Government’s delivery of millions for cluster fencing gives sheep producers reason to celebrate

If you can only count on a fair-weather friend during the good times and they run for the hills when things get tough, then I have to admit, we might just be on to something more meaningful with this State Government.

Last week, while visiting Barcaldine and Longreach, Premier Palaszczuk delivered on a $5 million promise made back in June 2020, by announcing that five western regional councils and the Remote Area Planning and Development Board (RAPAD) would share in the funding to build more cluster fencing to keep out wild dogs.

Since 2015, the State Government has contributed almost $25 million through the Queensland Feral Pest Initiative to assist regional communities across Queensland to construct cluster fences in key sheep growing areas.

Nothing ‘fair-weather’ about that.

In fact, the first stages of that funding became available for fencing at a time the sheep and wool industries were well and truly on their knees.

Between 1991 and 2018, sheep numbers in western Queensland had declined more than 75 per cent from two million to less than 400,000 head.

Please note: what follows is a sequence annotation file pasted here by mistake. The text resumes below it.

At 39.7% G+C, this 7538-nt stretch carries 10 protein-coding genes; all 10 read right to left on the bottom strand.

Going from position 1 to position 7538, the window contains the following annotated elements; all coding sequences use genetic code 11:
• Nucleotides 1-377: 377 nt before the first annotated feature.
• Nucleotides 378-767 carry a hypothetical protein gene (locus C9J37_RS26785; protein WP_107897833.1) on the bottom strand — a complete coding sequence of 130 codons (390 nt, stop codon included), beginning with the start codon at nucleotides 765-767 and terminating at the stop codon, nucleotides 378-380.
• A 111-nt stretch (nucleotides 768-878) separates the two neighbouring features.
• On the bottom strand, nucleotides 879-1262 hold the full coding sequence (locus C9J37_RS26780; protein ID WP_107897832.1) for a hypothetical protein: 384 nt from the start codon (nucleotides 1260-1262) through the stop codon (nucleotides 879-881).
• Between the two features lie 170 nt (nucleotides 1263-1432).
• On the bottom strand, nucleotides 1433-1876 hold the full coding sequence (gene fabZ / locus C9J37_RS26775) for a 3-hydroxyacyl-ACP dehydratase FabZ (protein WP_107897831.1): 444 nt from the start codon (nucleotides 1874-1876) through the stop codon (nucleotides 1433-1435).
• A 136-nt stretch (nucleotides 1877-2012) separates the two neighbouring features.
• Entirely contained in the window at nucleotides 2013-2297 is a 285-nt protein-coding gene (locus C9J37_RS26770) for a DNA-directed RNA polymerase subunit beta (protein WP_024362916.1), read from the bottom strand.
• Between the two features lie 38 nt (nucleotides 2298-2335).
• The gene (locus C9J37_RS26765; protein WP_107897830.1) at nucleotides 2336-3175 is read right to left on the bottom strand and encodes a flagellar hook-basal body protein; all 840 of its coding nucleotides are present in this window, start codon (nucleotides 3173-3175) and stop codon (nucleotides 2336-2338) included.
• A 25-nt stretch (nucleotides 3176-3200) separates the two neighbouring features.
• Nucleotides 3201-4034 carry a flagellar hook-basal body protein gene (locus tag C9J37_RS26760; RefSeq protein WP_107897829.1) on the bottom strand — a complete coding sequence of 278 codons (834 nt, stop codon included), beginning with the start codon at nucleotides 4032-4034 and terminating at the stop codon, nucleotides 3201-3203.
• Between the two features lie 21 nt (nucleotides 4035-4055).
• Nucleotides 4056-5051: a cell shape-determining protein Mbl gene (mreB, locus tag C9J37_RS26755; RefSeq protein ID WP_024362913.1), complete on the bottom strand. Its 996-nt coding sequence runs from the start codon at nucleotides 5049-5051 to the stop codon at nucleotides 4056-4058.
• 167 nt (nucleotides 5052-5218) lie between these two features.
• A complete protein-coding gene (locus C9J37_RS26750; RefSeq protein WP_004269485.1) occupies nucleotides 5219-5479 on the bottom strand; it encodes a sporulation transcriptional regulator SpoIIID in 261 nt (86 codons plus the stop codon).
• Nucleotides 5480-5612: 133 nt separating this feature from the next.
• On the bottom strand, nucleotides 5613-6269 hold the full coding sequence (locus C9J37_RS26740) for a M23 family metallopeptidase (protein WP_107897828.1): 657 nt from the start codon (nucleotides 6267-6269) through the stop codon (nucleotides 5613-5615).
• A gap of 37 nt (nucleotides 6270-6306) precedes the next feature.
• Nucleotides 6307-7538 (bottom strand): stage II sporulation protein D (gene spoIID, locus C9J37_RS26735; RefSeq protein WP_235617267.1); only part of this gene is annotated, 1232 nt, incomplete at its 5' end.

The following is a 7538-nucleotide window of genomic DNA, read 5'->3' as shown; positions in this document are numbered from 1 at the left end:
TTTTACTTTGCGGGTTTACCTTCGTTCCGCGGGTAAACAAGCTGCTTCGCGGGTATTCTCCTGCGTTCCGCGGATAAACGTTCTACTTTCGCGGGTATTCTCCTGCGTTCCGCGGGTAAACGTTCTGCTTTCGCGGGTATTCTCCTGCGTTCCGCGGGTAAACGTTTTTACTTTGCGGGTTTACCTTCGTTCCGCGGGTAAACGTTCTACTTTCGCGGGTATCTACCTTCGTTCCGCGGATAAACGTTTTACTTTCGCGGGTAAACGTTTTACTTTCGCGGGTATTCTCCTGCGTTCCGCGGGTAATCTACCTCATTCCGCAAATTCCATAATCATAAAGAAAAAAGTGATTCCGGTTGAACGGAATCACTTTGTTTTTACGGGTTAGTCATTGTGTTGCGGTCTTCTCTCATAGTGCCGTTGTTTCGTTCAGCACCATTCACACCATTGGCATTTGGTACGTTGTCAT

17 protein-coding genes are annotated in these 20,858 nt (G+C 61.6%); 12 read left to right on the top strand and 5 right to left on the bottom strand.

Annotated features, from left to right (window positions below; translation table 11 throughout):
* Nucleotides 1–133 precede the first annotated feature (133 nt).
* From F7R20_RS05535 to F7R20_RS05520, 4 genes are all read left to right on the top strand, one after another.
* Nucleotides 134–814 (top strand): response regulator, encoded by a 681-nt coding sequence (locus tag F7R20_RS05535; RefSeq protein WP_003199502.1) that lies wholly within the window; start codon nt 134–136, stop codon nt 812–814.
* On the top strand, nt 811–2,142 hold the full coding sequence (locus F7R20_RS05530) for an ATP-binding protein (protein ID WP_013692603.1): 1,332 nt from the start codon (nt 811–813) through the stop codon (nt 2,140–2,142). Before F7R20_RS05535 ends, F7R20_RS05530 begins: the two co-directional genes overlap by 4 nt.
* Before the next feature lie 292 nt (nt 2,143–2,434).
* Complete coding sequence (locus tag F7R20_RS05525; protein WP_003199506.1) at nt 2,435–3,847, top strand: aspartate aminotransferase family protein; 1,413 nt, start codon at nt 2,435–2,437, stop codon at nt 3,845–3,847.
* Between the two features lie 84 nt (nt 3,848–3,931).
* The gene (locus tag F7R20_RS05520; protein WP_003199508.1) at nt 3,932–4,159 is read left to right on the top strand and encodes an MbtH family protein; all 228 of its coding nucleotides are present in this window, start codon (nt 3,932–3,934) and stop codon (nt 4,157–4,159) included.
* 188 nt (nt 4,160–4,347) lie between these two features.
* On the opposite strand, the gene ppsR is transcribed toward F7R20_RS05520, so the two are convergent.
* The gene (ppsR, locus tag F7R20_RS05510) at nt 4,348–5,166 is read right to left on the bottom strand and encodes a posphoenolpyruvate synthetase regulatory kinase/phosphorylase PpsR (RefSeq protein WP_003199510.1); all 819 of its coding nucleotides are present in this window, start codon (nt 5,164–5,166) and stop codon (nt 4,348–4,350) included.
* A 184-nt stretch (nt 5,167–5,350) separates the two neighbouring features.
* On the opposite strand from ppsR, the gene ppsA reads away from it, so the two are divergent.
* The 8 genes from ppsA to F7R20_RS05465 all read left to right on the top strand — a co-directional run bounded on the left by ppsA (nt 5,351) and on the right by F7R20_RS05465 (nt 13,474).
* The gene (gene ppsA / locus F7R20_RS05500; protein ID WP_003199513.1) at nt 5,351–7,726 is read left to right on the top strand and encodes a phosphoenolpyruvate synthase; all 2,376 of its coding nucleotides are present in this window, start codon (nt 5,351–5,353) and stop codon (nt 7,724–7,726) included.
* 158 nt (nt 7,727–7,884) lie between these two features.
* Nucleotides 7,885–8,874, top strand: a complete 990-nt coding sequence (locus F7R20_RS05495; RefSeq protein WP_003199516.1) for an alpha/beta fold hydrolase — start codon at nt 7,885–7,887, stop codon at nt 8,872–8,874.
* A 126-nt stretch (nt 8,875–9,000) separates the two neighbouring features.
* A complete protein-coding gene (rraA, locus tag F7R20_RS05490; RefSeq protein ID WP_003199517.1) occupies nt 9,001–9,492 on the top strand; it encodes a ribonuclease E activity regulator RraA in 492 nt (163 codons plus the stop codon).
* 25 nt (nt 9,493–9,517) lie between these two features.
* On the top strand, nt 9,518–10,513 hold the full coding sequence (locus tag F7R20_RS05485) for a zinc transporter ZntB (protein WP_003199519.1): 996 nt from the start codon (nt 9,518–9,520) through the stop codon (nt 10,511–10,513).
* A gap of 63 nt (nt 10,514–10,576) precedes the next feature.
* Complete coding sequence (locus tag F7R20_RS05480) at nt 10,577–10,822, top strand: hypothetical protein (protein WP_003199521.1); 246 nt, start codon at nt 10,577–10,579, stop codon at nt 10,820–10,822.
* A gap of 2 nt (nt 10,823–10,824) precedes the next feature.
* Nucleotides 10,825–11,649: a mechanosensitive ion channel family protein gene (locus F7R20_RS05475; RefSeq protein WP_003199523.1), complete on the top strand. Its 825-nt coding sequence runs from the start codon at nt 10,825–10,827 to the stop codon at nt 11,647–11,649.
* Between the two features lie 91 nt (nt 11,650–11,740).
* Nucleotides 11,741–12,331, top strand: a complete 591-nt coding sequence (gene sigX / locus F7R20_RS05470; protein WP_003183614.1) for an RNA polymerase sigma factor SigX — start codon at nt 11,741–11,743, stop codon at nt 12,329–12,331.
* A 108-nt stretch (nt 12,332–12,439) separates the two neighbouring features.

But the introduction of cluster fencing, in my opinion one of the smartest things I’ve seen happen in any form of agriculture, has led to the construction of more than 21,000 kilometres of fencing. That’s the equivalent of 10,000 hectares, which when fully stocked will carry up to 8 million sheep.

Such is the industry’s and AgForce’s confidence that, given favourable seasonal conditions, our aim is to increase sheep numbers to 4 million by 2025.

The benefits of this to regional Queensland will be enormous, including creating additional rural jobs for contract mustering teams, wool shed staff for shearing and crutching, and opportunities to help with on-property sheep husbandry processing and general property maintenance.

It shouldn’t go unmentioned that the Federal Government has also contributed $14 million towards cluster fencing to keep wild dogs out of sheep growing areas of Queensland.

But it has been the State Government’s improved commitment to agriculture since the 2020 election, along with its increased willingness to sit down with AgForce and listen to the views of our membership, that has me and many others in industry hopeful that when it comes to working together the sky’s the limit.

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